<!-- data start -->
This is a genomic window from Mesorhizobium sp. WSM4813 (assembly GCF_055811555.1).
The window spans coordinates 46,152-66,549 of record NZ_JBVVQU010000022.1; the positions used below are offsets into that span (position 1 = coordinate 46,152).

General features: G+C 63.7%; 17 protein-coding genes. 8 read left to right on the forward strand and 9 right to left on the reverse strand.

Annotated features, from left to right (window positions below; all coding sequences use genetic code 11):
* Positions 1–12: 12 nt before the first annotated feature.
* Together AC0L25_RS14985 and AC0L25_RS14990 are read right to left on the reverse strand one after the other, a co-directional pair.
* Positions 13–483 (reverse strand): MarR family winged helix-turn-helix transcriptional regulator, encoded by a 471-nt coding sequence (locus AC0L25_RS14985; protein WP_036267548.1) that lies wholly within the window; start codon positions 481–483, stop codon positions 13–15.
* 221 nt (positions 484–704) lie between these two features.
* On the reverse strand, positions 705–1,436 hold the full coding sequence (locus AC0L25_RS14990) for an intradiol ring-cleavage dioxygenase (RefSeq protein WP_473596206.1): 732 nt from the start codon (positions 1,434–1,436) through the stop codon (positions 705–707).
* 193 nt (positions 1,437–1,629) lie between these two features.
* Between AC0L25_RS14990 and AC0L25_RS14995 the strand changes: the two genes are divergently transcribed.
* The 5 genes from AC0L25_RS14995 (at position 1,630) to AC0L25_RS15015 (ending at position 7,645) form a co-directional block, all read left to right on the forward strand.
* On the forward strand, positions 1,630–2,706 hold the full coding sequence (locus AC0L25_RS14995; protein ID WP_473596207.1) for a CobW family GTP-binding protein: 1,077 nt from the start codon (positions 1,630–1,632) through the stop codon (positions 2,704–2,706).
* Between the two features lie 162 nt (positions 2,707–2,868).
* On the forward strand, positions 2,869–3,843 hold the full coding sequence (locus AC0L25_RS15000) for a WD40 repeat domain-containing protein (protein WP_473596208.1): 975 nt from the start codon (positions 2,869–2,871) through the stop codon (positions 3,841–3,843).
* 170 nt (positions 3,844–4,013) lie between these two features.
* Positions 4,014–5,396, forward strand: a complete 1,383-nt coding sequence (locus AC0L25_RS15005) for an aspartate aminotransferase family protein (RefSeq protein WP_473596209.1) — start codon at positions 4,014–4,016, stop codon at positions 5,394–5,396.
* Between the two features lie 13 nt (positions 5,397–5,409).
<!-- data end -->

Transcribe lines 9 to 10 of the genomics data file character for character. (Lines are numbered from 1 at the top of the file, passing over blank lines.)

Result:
* On the reverse strand, positions 705–1,436 hold the full coding sequence (locus AC0L25_RS14990) for an intradiol ring-cleavage dioxygenase (RefSeq protein WP_473596206.1): 732 nt from the start codon (positions 1,434–1,436) through the stop codon (positions 705–707).
* 193 nt (positions 1,437–1,629) lie between these two features.